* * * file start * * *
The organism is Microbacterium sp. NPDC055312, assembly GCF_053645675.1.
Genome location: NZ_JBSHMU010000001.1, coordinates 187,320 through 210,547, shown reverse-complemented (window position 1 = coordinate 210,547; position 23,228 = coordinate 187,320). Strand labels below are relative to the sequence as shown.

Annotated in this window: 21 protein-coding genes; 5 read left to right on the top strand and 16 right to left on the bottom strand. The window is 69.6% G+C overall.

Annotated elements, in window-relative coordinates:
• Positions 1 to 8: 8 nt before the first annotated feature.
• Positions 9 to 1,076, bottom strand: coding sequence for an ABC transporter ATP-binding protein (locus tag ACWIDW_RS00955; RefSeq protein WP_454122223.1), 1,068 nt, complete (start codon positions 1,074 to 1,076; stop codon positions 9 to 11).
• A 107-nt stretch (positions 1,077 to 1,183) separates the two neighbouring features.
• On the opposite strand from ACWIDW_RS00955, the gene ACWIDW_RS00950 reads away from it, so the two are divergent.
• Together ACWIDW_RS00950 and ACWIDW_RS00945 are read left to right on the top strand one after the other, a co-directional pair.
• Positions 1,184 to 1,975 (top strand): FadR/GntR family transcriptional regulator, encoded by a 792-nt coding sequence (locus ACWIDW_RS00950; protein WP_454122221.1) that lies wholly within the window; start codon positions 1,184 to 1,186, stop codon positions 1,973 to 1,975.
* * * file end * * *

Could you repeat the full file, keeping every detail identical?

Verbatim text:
The organism is Microbacterium sp. NPDC055312, assembly GCF_053645675.1.
Genome location: NZ_JBSHMU010000001.1, coordinates 187,320 through 210,547, shown reverse-complemented (window position 1 = coordinate 210,547; position 23,228 = coordinate 187,320). Strand labels below are relative to the sequence as shown.

Annotated in this window: 21 protein-coding genes; 5 read left to right on the top strand and 16 right to left on the bottom strand. The window is 69.6% G+C overall.

Annotated elements, in window-relative coordinates:
• Positions 1 to 8: 8 nt before the first annotated feature.
• Positions 9 to 1,076, bottom strand: coding sequence for an ABC transporter ATP-binding protein (locus tag ACWIDW_RS00955; RefSeq protein WP_454122223.1), 1,068 nt, complete (start codon positions 1,074 to 1,076; stop codon positions 9 to 11).
• A 107-nt stretch (positions 1,077 to 1,183) separates the two neighbouring features.
• On the opposite strand from ACWIDW_RS00955, the gene ACWIDW_RS00950 reads away from it, so the two are divergent.
• Together ACWIDW_RS00950 and ACWIDW_RS00945 are read left to right on the top strand one after the other, a co-directional pair.
• Positions 1,184 to 1,975 (top strand): FadR/GntR family transcriptional regulator, encoded by a 792-nt coding sequence (locus ACWIDW_RS00950; protein WP_454122221.1) that lies wholly within the window; start codon positions 1,184 to 1,186, stop codon positions 1,973 to 1,975.